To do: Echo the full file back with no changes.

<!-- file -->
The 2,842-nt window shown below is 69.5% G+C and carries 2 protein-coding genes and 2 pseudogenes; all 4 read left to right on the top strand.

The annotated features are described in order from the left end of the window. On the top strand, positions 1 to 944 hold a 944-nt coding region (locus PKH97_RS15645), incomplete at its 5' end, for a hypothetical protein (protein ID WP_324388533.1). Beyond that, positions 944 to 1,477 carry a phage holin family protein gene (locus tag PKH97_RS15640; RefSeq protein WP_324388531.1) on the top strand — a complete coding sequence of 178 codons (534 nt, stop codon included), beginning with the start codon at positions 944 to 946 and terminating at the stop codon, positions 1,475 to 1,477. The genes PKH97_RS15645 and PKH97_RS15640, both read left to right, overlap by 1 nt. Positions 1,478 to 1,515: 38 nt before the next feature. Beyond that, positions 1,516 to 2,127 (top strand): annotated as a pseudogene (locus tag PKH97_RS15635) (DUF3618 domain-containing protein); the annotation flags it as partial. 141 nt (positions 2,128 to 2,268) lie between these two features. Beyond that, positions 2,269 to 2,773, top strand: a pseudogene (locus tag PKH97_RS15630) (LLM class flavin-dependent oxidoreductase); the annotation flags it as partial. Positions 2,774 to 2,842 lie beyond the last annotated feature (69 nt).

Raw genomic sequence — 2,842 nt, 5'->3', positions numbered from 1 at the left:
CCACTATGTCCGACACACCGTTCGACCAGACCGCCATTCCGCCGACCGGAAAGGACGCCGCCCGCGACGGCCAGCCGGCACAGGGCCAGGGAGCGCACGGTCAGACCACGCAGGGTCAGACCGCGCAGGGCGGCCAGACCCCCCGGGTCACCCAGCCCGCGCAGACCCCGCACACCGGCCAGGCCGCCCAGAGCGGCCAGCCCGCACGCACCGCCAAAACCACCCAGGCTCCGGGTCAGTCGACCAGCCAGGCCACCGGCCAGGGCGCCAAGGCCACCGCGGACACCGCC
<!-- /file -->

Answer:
The 2,842-nt window shown below is 69.5% G+C and carries 2 protein-coding genes and 2 pseudogenes; all 4 read left to right on the top strand.

The annotated features are described in order from the left end of the window. On the top strand, positions 1 to 944 hold a 944-nt coding region (locus PKH97_RS15645), incomplete at its 5' end, for a hypothetical protein (protein ID WP_324388533.1). Beyond that, positions 944 to 1,477 carry a phage holin family protein gene (locus tag PKH97_RS15640; RefSeq protein WP_324388531.1) on the top strand — a complete coding sequence of 178 codons (534 nt, stop codon included), beginning with the start codon at positions 944 to 946 and terminating at the stop codon, positions 1,475 to 1,477. The genes PKH97_RS15645 and PKH97_RS15640, both read left to right, overlap by 1 nt. Positions 1,478 to 1,515: 38 nt before the next feature. Beyond that, positions 1,516 to 2,127 (top strand): annotated as a pseudogene (locus tag PKH97_RS15635) (DUF3618 domain-containing protein); the annotation flags it as partial. 141 nt (positions 2,128 to 2,268) lie between these two features. Beyond that, positions 2,269 to 2,773, top strand: a pseudogene (locus tag PKH97_RS15630) (LLM class flavin-dependent oxidoreductase); the annotation flags it as partial. Positions 2,774 to 2,842 lie beyond the last annotated feature (69 nt).

Raw genomic sequence — 2,842 nt, 5'->3', positions numbered from 1 at the left:
CCACTATGTCCGACACACCGTTCGACCAGACCGCCATTCCGCCGACCGGAAAGGACGCCGCCCGCGACGGCCAGCCGGCACAGGGCCAGGGAGCGCACGGTCAGACCACGCAGGGTCAGACCGCGCAGGGCGGCCAGACCCCCCGGGTCACCCAGCCCGCGCAGACCCCGCACACCGGCCAGGCCGCCCAGAGCGGCCAGCCCGCACGCACCGCCAAAACCACCCAGGCTCCGGGTCAGTCGACCAGCCAGGCCACCGGCCAGGGCGCCAAGGCCACCGCGGACACCGCC